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Our Favorite Hikes

Cascade Pass

This was my first hike as a three-year-old.  Although, I was bribed with M&Ms I made it to the top!  The Cascade Pass Trail is one of the most popular hiking trails in North Cascades National Park. While the relative low grade attracts plenty of interest, as well as the scenic Cascade River Road that leads to the trailhead, it's the stunning views waiting at the pass that give this trail its notoriety. Well before the North Cascades became a designated national park, Cascade Pass had been traversed by Native Americans and early fur traders. Back then, the 3.7-mile trail, with well-engineered switchbacks, wasn't as modern, but the views at the top remain the same.


Hidden Lake Peak

The Hidden Lake Trail in North Cascades National Park isn't necessarily a beginner-friendly trek, but gain the legs and experience to make this rugged, nine-mile round-trip, and you'll be rewarded for your efforts. Accessed via the North Cascades Highway (Hwy 20), plus a few additional miles on Forest Service Roads, the Hidden Lake Trail takes you through the many rich environments exposed by the North Cascades.

The first mile of the Hidden Lake trail navigates through a dense forest before emerging into meadowlands and avalanche chutes. The trail finally rests upon outstanding views of the surrounding North Cascade Mountain crest, including Mount Forbidden, Boston Peak, and Sahale Mountain, as well as the aptly named Hidden Lake tucked into the horizon. To capture this entire scene of North Cascade splendor, a retired fire lookout stands at the top of this hike, offering first-come, first-served overnight accommodations or just a great place to catch your breath and enjoy the fresh mountain scenery.


Maple Pass

Easily accessed from the Rainy Pass Picnic Area off the North Cascades Highway (Hwy 20), the seven-mile Maple Pass Loop is a well-maintained trail that heads in either direction and treats hikers to old-growth forests, open ridgelines, and dramatic views of the rugged peaks that define North Cascades National Park. While the trailhead and sections of the trail are outside of the national park boundary, it provides perhaps the densest concentration of all that the North Cascades must offer and has proven to be one of the most popular hikes in the state of Washington. While the seven miles of this trail treats hikers to postcard-worthy views the entire way, if you have the extra hour, the Maple Pass Loop also lends access to nearby Lake Ann, which can serve as the cherry on top for an amazing North Cascades adventure.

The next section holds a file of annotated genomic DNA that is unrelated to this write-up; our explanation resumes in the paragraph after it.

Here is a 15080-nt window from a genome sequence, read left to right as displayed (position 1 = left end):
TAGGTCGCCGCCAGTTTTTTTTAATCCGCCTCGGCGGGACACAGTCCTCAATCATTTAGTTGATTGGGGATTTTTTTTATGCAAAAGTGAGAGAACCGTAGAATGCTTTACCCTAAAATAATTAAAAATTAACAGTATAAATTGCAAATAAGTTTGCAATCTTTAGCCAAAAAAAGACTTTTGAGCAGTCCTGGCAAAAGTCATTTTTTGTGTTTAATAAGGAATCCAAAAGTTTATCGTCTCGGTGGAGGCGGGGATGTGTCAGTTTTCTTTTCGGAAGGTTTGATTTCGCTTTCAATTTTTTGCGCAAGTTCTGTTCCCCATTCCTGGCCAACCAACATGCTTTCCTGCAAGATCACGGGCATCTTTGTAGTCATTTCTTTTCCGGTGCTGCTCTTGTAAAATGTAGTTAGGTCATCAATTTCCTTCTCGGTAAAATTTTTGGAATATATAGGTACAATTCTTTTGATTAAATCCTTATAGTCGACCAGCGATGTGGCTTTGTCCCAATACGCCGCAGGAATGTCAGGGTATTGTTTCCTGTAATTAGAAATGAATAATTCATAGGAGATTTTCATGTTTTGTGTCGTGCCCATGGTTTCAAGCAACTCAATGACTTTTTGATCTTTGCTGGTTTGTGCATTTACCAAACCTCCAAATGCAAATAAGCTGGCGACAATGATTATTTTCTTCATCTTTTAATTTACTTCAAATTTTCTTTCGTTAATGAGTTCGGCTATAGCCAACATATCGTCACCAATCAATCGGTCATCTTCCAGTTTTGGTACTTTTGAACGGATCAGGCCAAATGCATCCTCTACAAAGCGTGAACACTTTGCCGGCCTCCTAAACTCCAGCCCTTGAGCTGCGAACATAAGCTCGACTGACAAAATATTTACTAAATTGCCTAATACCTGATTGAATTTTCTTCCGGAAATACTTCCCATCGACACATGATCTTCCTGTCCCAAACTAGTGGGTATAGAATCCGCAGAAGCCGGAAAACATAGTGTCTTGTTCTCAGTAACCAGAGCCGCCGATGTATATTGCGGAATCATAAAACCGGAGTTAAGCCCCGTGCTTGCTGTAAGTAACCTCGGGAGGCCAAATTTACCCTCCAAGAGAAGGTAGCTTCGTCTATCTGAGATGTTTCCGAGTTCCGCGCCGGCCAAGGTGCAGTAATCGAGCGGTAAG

Diablo Lake

The Ross Lake National Recreation Area separates the North and South sections of North Cascades National Park and features not only the 23-mile long Ross Lake, but also the equally emerald waters of the enchanting Diablo Lake. Serving as one of the best ways to see the splendor of Diablo Lake and the surrounding region, the Diablo Lake trail treats hikers to views of the otherworldly landscapes that are unique to the North Cascades. The seven miles it takes to trek out and back on the Diablo Lake trail starts at the North Cascades Institute parking lot and heads into the wilderness from there, exposing the different peaks that define this region, as well as views of old-growth forests, waterfalls, and the enchanting waters of Diablo Lake.


Desolation Peak

Within the Ross Lake National Recreation Area, Desolation Peak lives up to its name and provides dramatic views that have inspired day hikers and renowned authors alike. The Desolation Peak trail itself is only 6.8 miles long, but the extra steps it takes to get to the trailhead is what makes this trek an often-solitary experience. It is accessed either by a chartered boat ride across Ross Lake or by hiking 16 miles on the recommended East Bank Trail, which parallels the steep cliff sides of this enormous reservoir. Half the fun of the Desolation Peak trail is just getting started, and the other half waits for you along the trail and at the top.

For the first two miles of the trail, views of Ross Lake accompany hikers with each step and for the remaining 4.8 miles, more than 4,000 feet of elevation gain climbs into stunning displays of subalpine meadows, as well as dramatic vistas and a retired fire lookout to soak it all in. Jack Kerouac spent the summer of 1956 at this lookout and it is referenced in many of his popular books. Today, you can see the same views of Hozomeen Mountain, Skagit Peak, Ross Lake, and Jack Mountain that inspired the voice of a generation.


Fourth of July Pass

There are two ways to explore the subtle wonder of Fourth of July Pass, located within the Ross Lake National Recreation Area, and both routes traverse along the churning waters of this mountainous landscape. Whether you approach the pass by following either Panther or Thunder Creek, you are exposed to deep forest environments and big views of the overshadowing horizon along the way, and if you play your cards just right and arrange a shuttle, you can combine the two creek trails for a great 12-mile hike. Overnight camping is available with a permit and recommended at the Fourth of July Camp, a mile west of the pass, offering campers big views of Colonia Peak, Snowfield Peak, and Neve Glacier.


Trail of the Cedars Nature Walk

While North Cascades National Park is primarily a designated wilderness area, there are still small signs of our current civilization in the backwoods. One example of that is in the company town of Newhalem, exclusively populated by workers for Seattle City Light and the accompanying Skagit River Hydroelectric Project. Although you won't be able to put up permanent residency in Newhalem, you can spend the night in the Newhalem Campground to aid in exploring the many trails branching from this small community.

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